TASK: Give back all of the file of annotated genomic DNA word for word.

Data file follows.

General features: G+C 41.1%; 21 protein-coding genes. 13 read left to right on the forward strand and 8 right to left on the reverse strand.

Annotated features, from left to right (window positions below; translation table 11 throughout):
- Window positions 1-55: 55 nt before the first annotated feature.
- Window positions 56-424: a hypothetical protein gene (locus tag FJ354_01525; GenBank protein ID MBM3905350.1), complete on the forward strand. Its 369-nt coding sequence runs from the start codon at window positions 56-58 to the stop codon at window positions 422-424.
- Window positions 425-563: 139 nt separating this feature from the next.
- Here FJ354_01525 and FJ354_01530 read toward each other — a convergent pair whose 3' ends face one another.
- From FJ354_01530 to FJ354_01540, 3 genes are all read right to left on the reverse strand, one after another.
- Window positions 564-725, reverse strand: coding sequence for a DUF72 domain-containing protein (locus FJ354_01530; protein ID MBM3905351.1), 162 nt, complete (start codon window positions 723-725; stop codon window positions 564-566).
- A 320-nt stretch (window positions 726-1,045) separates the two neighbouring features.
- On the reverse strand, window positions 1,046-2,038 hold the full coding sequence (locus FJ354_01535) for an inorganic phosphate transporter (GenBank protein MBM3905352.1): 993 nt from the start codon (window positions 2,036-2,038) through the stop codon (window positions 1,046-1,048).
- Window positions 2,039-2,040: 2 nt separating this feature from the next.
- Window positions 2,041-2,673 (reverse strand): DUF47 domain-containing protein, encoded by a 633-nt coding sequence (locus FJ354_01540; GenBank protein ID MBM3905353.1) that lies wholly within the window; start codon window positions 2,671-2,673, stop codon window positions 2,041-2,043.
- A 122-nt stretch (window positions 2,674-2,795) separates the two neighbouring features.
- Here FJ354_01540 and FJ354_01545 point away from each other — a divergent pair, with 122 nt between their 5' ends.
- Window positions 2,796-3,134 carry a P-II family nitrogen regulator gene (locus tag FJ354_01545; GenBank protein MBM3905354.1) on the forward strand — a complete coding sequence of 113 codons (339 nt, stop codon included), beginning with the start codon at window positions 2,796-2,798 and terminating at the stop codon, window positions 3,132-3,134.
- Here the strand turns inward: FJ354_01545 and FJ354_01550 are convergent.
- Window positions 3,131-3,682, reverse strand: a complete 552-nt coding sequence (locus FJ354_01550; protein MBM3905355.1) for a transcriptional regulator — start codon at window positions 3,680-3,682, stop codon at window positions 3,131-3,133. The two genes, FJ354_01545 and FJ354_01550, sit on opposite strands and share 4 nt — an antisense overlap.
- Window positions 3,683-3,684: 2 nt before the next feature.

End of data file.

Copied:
General features: G+C 41.1%; 21 protein-coding genes. 13 read left to right on the forward strand and 8 right to left on the reverse strand.

Annotated features, from left to right (window positions below; translation table 11 throughout):
- Window positions 1-55: 55 nt before the first annotated feature.
- Window positions 56-424: a hypothetical protein gene (locus tag FJ354_01525; GenBank protein ID MBM3905350.1), complete on the forward strand. Its 369-nt coding sequence runs from the start codon at window positions 56-58 to the stop codon at window positions 422-424.
- Window positions 425-563: 139 nt separating this feature from the next.
- Here FJ354_01525 and FJ354_01530 read toward each other — a convergent pair whose 3' ends face one another.
- From FJ354_01530 to FJ354_01540, 3 genes are all read right to left on the reverse strand, one after another.
- Window positions 564-725, reverse strand: coding sequence for a DUF72 domain-containing protein (locus FJ354_01530; protein ID MBM3905351.1), 162 nt, complete (start codon window positions 723-725; stop codon window positions 564-566).
- A 320-nt stretch (window positions 726-1,045) separates the two neighbouring features.
- On the reverse strand, window positions 1,046-2,038 hold the full coding sequence (locus FJ354_01535) for an inorganic phosphate transporter (GenBank protein MBM3905352.1): 993 nt from the start codon (window positions 2,036-2,038) through the stop codon (window positions 1,046-1,048).
- Window positions 2,039-2,040: 2 nt separating this feature from the next.
- Window positions 2,041-2,673 (reverse strand): DUF47 domain-containing protein, encoded by a 633-nt coding sequence (locus FJ354_01540; GenBank protein ID MBM3905353.1) that lies wholly within the window; start codon window positions 2,671-2,673, stop codon window positions 2,041-2,043.
- A 122-nt stretch (window positions 2,674-2,795) separates the two neighbouring features.
- Here FJ354_01540 and FJ354_01545 point away from each other — a divergent pair, with 122 nt between their 5' ends.
- Window positions 2,796-3,134 carry a P-II family nitrogen regulator gene (locus tag FJ354_01545; GenBank protein MBM3905354.1) on the forward strand — a complete coding sequence of 113 codons (339 nt, stop codon included), beginning with the start codon at window positions 2,796-2,798 and terminating at the stop codon, window positions 3,132-3,134.
- Here the strand turns inward: FJ354_01545 and FJ354_01550 are convergent.
- Window positions 3,131-3,682, reverse strand: a complete 552-nt coding sequence (locus FJ354_01550; protein MBM3905355.1) for a transcriptional regulator — start codon at window positions 3,680-3,682, stop codon at window positions 3,131-3,133. The two genes, FJ354_01545 and FJ354_01550, sit on opposite strands and share 4 nt — an antisense overlap.
- Window positions 3,683-3,684: 2 nt before the next feature.